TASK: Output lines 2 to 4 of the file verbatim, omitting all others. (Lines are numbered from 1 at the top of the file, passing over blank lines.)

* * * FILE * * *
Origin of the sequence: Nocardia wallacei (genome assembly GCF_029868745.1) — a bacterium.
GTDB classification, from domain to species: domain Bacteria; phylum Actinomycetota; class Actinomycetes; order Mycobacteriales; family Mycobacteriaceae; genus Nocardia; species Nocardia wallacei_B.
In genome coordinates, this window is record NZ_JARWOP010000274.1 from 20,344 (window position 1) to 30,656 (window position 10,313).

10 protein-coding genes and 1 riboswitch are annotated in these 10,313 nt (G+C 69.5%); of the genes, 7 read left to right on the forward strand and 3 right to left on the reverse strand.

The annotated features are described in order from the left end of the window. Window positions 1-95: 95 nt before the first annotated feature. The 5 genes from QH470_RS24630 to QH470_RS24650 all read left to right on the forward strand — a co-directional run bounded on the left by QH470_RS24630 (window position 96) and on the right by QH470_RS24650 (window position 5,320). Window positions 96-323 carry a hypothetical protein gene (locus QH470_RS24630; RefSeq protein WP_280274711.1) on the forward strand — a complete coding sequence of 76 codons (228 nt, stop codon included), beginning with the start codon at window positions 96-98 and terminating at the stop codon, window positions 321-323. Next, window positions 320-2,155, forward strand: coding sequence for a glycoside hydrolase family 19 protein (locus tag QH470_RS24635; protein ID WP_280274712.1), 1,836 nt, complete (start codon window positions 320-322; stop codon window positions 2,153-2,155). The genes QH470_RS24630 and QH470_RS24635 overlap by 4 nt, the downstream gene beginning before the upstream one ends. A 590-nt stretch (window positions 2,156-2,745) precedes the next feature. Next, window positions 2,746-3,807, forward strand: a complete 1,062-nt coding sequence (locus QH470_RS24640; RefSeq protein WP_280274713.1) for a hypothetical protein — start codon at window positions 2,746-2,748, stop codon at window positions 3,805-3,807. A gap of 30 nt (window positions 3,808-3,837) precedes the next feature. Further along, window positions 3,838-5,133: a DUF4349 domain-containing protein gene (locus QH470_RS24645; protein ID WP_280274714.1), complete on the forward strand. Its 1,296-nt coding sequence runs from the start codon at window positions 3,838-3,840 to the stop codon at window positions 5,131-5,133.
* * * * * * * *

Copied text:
GTDB classification, from domain to species: domain Bacteria; phylum Actinomycetota; class Actinomycetes; order Mycobacteriales; family Mycobacteriaceae; genus Nocardia; species Nocardia wallacei_B.
In genome coordinates, this window is record NZ_JARWOP010000274.1 from 20,344 (window position 1) to 30,656 (window position 10,313).

10 protein-coding genes and 1 riboswitch are annotated in these 10,313 nt (G+C 69.5%); of the genes, 7 read left to right on the forward strand and 3 right to left on the reverse strand.